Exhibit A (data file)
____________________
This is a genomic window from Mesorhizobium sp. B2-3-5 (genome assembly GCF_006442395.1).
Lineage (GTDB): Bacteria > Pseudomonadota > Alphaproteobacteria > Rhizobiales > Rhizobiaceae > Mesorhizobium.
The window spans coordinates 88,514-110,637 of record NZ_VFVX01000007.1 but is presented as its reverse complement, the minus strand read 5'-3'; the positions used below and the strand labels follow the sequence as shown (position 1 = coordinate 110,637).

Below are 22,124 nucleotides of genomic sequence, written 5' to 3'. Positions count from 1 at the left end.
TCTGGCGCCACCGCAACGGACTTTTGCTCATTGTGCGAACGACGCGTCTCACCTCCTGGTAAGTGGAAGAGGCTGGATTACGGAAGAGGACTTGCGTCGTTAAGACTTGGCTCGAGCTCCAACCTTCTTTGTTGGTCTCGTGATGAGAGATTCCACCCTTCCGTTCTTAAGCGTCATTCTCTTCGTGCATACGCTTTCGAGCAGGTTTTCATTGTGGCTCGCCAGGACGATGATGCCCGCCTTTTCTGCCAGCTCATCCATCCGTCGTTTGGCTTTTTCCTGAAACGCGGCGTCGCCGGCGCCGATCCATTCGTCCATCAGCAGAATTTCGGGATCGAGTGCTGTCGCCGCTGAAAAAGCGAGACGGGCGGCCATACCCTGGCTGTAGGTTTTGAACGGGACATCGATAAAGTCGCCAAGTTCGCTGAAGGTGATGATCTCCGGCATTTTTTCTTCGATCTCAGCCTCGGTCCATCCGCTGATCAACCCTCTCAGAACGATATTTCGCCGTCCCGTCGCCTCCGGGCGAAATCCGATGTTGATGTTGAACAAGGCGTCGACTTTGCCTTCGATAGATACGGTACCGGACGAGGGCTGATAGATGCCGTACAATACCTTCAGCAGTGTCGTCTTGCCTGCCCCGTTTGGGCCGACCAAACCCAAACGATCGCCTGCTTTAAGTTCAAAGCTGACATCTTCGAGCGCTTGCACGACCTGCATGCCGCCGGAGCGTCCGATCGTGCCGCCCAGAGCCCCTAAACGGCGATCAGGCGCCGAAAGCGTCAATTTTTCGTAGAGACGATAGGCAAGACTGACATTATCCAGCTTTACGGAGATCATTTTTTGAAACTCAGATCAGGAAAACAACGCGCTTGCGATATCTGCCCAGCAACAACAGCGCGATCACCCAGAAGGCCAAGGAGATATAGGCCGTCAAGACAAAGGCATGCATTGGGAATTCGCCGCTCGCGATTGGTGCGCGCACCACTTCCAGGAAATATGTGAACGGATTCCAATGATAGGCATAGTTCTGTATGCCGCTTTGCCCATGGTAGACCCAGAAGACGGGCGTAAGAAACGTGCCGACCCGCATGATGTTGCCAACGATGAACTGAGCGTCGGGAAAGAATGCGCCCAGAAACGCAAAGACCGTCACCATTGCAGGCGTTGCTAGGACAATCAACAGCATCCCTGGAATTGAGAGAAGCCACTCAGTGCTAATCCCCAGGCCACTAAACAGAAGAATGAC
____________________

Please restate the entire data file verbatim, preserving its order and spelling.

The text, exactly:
This is a genomic window from Mesorhizobium sp. B2-3-5 (genome assembly GCF_006442395.1).
Lineage (GTDB): Bacteria > Pseudomonadota > Alphaproteobacteria > Rhizobiales > Rhizobiaceae > Mesorhizobium.
The window spans coordinates 88,514-110,637 of record NZ_VFVX01000007.1 but is presented as its reverse complement, the minus strand read 5'-3'; the positions used below and the strand labels follow the sequence as shown (position 1 = coordinate 110,637).

Below are 22,124 nucleotides of genomic sequence, written 5' to 3'. Positions count from 1 at the left end.
TCTGGCGCCACCGCAACGGACTTTTGCTCATTGTGCGAACGACGCGTCTCACCTCCTGGTAAGTGGAAGAGGCTGGATTACGGAAGAGGACTTGCGTCGTTAAGACTTGGCTCGAGCTCCAACCTTCTTTGTTGGTCTCGTGATGAGAGATTCCACCCTTCCGTTCTTAAGCGTCATTCTCTTCGTGCATACGCTTTCGAGCAGGTTTTCATTGTGGCTCGCCAGGACGATGATGCCCGCCTTTTCTGCCAGCTCATCCATCCGTCGTTTGGCTTTTTCCTGAAACGCGGCGTCGCCGGCGCCGATCCATTCGTCCATCAGCAGAATTTCGGGATCGAGTGCTGTCGCCGCTGAAAAAGCGAGACGGGCGGCCATACCCTGGCTGTAGGTTTTGAACGGGACATCGATAAAGTCGCCAAGTTCGCTGAAGGTGATGATCTCCGGCATTTTTTCTTCGATCTCAGCCTCGGTCCATCCGCTGATCAACCCTCTCAGAACGATATTTCGCCGTCCCGTCGCCTCCGGGCGAAATCCGATGTTGATGTTGAACAAGGCGTCGACTTTGCCTTCGATAGATACGGTACCGGACGAGGGCTGATAGATGCCGTACAATACCTTCAGCAGTGTCGTCTTGCCTGCCCCGTTTGGGCCGACCAAACCCAAACGATCGCCTGCTTTAAGTTCAAAGCTGACATCTTCGAGCGCTTGCACGACCTGCATGCCGCCGGAGCGTCCGATCGTGCCGCCCAGAGCCCCTAAACGGCGATCAGGCGCCGAAAGCGTCAATTTTTCGTAGAGACGATAGGCAAGACTGACATTATCCAGCTTTACGGAGATCATTTTTTGAAACTCAGATCAGGAAAACAACGCGCTTGCGATATCTGCCCAGCAACAACAGCGCGATCACCCAGAAGGCCAAGGAGATATAGGCCGTCAAGACAAAGGCATGCATTGGGAATTCGCCGCTCGCGATTGGTGCGCGCACCACTTCCAGGAAATATGTGAACGGATTCCAATGATAGGCATAGTTCTGTATGCCGCTTTGCCCATGGTAGACCCAGAAGACGGGCGTAAGAAACGTGCCGACCCGCATGATGTTGCCAACGATGAACTGAGCGTCGGGAAAGAATGCGCCCAGAAACGCAAAGACCGTCACCATTGCAGGCGTTGCTAGGACAATCAACAGCATCCCTGGAATTGAGAGAAGCCACTCAGTGCTAATCCCCAGGCCACTAAACAGAAGAATGAC